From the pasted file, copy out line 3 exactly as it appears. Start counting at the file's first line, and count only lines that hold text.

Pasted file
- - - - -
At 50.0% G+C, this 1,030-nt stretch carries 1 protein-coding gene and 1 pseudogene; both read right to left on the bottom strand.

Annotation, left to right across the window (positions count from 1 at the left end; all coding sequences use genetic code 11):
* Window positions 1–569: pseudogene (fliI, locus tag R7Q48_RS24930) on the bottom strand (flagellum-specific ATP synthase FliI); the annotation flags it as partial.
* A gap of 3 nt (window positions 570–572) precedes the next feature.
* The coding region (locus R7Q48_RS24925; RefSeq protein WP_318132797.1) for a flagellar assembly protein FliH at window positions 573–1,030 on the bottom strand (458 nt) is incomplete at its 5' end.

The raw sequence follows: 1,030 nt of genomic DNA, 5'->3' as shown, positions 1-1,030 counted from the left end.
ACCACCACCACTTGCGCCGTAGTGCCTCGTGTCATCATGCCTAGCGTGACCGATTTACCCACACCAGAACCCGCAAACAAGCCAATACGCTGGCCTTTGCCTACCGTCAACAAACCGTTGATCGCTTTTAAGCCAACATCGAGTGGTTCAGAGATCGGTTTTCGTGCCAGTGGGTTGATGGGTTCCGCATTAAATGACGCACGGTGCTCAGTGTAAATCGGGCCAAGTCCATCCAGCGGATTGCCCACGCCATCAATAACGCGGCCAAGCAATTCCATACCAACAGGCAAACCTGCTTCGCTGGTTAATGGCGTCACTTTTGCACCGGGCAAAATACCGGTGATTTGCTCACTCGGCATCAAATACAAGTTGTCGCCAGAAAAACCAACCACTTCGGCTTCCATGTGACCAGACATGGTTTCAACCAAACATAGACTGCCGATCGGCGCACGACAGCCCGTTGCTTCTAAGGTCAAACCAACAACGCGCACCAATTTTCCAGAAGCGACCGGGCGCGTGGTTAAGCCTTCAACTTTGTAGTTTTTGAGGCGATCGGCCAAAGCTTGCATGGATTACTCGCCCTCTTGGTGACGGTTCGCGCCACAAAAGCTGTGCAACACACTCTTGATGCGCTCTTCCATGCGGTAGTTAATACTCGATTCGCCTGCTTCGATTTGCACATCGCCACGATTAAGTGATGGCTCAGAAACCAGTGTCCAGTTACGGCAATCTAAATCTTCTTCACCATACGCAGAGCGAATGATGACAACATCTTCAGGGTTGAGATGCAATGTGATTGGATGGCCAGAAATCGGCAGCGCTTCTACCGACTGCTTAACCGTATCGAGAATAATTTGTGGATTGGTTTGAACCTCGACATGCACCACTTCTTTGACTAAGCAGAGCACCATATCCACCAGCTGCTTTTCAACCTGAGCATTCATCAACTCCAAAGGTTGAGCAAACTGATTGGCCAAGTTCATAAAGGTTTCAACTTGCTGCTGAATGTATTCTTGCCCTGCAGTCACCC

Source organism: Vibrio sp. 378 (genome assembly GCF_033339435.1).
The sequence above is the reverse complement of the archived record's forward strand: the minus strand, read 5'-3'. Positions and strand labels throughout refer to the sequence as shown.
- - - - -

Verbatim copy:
* Window positions 1–569: pseudogene (fliI, locus tag R7Q48_RS24930) on the bottom strand (flagellum-specific ATP synthase FliI); the annotation flags it as partial.